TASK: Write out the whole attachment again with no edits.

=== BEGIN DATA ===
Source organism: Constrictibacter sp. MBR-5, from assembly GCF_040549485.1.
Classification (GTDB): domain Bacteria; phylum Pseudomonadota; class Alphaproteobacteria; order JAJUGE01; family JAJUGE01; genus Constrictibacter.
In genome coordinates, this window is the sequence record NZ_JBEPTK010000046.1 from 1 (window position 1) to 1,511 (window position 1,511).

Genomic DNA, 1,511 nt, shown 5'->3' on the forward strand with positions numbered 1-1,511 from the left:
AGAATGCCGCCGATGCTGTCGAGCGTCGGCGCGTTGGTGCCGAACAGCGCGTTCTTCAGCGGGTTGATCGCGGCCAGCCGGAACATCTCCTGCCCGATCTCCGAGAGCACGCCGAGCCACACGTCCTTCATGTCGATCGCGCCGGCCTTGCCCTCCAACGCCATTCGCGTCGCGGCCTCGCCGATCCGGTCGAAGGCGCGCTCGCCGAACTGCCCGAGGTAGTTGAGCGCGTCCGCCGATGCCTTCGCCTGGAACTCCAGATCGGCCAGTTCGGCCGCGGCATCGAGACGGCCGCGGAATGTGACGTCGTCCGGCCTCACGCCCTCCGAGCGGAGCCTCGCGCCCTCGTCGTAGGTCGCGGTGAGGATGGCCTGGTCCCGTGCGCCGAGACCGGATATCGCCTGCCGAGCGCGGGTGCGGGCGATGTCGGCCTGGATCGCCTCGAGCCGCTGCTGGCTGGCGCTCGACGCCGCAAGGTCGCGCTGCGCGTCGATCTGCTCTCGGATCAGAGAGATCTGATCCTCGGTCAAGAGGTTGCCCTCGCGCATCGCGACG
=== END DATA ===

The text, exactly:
Source organism: Constrictibacter sp. MBR-5, from assembly GCF_040549485.1.
Classification (GTDB): domain Bacteria; phylum Pseudomonadota; class Alphaproteobacteria; order JAJUGE01; family JAJUGE01; genus Constrictibacter.
In genome coordinates, this window is the sequence record NZ_JBEPTK010000046.1 from 1 (window position 1) to 1,511 (window position 1,511).

Genomic DNA, 1,511 nt, shown 5'->3' on the forward strand with positions numbered 1-1,511 from the left:
AGAATGCCGCCGATGCTGTCGAGCGTCGGCGCGTTGGTGCCGAACAGCGCGTTCTTCAGCGGGTTGATCGCGGCCAGCCGGAACATCTCCTGCCCGATCTCCGAGAGCACGCCGAGCCACACGTCCTTCATGTCGATCGCGCCGGCCTTGCCCTCCAACGCCATTCGCGTCGCGGCCTCGCCGATCCGGTCGAAGGCGCGCTCGCCGAACTGCCCGAGGTAGTTGAGCGCGTCCGCCGATGCCTTCGCCTGGAACTCCAGATCGGCCAGTTCGGCCGCGGCATCGAGACGGCCGCGGAATGTGACGTCGTCCGGCCTCACGCCCTCCGAGCGGAGCCTCGCGCCCTCGTCGTAGGTCGCGGTGAGGATGGCCTGGTCCCGTGCGCCGAGACCGGATATCGCCTGCCGAGCGCGGGTGCGGGCGATGTCGGCCTGGATCGCCTCGAGCCGCTGCTGGCTGGCGCTCGACGCCGCAAGGTCGCGCTGCGCGTCGATCTGCTCTCGGATCAGAGAGATCTGATCCTCGGTCAAGAGGTTGCCCTCGCGCATCGCGACG